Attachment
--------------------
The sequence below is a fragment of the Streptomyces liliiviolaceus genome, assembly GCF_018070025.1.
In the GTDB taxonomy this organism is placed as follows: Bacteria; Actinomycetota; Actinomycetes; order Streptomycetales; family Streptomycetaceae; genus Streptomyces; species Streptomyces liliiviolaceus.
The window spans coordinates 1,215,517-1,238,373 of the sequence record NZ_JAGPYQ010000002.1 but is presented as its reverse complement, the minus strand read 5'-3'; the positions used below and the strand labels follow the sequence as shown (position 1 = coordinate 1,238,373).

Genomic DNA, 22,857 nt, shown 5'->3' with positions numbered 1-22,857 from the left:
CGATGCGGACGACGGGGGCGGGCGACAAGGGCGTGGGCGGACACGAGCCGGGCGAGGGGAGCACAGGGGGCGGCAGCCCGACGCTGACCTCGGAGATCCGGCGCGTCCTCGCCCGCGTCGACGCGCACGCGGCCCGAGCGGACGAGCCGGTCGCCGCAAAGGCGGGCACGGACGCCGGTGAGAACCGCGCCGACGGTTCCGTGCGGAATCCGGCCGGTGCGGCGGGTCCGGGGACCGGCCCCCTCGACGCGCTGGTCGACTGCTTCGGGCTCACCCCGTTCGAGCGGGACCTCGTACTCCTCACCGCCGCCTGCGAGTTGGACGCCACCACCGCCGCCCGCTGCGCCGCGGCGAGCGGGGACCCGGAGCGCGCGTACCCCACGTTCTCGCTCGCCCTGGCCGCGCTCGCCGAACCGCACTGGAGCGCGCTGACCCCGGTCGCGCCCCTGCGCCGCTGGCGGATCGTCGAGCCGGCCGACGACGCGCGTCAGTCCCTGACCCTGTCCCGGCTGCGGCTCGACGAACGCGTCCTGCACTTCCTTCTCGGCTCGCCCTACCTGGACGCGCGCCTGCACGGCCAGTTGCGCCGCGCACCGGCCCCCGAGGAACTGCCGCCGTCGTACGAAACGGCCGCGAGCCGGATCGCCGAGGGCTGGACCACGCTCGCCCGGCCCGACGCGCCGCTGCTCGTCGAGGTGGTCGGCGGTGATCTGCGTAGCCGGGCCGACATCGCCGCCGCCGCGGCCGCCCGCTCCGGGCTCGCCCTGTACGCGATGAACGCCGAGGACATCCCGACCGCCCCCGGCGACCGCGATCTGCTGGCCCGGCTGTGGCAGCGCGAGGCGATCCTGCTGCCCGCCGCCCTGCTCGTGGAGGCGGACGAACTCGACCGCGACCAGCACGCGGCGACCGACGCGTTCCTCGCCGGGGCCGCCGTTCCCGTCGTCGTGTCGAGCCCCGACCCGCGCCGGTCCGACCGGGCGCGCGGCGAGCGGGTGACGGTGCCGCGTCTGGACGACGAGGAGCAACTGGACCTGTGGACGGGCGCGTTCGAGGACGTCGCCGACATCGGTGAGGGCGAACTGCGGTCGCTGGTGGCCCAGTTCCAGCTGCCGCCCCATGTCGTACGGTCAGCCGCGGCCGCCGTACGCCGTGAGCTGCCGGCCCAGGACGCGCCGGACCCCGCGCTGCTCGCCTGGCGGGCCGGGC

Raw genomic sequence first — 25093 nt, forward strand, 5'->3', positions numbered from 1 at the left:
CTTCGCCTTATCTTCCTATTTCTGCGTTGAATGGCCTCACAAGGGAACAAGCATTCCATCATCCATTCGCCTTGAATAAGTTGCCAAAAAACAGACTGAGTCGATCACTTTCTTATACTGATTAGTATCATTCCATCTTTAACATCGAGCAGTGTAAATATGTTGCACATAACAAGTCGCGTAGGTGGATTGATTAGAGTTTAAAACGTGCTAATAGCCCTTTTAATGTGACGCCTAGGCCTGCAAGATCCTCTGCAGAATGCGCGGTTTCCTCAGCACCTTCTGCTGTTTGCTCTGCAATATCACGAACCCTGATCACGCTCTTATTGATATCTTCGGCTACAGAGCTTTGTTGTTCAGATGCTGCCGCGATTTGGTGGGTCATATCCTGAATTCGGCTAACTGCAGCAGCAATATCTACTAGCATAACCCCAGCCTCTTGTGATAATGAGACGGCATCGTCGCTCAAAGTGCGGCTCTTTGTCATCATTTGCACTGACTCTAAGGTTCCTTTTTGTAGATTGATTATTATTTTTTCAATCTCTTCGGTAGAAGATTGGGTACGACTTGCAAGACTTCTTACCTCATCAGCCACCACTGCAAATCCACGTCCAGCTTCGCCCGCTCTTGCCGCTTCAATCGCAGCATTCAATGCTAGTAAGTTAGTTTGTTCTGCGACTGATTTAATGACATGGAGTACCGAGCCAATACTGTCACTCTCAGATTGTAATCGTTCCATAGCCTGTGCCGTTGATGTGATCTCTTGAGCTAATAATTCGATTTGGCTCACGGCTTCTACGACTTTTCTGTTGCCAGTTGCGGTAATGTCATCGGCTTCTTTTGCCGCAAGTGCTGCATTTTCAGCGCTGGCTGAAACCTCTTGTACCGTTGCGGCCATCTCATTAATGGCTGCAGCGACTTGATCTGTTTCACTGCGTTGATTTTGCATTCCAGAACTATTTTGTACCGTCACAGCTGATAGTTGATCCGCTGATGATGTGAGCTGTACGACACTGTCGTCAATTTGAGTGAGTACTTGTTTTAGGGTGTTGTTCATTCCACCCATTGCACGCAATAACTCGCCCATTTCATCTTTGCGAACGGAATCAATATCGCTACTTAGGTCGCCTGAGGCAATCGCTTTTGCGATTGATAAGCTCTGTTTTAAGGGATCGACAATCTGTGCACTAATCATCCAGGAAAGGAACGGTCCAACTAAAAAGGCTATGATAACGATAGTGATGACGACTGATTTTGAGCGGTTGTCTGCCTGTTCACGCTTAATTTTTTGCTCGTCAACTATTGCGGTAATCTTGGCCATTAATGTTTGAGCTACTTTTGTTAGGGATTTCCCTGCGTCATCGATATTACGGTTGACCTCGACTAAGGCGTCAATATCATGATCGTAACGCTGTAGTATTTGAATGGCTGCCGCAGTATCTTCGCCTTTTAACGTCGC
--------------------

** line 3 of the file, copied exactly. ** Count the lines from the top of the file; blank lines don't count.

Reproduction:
The window spans coordinates 1,215,517-1,238,373 of the sequence record NZ_JAGPYQ010000002.1 but is presented as its reverse complement, the minus strand read 5'-3'; the positions used below and the strand labels follow the sequence as shown (position 1 = coordinate 1,238,373).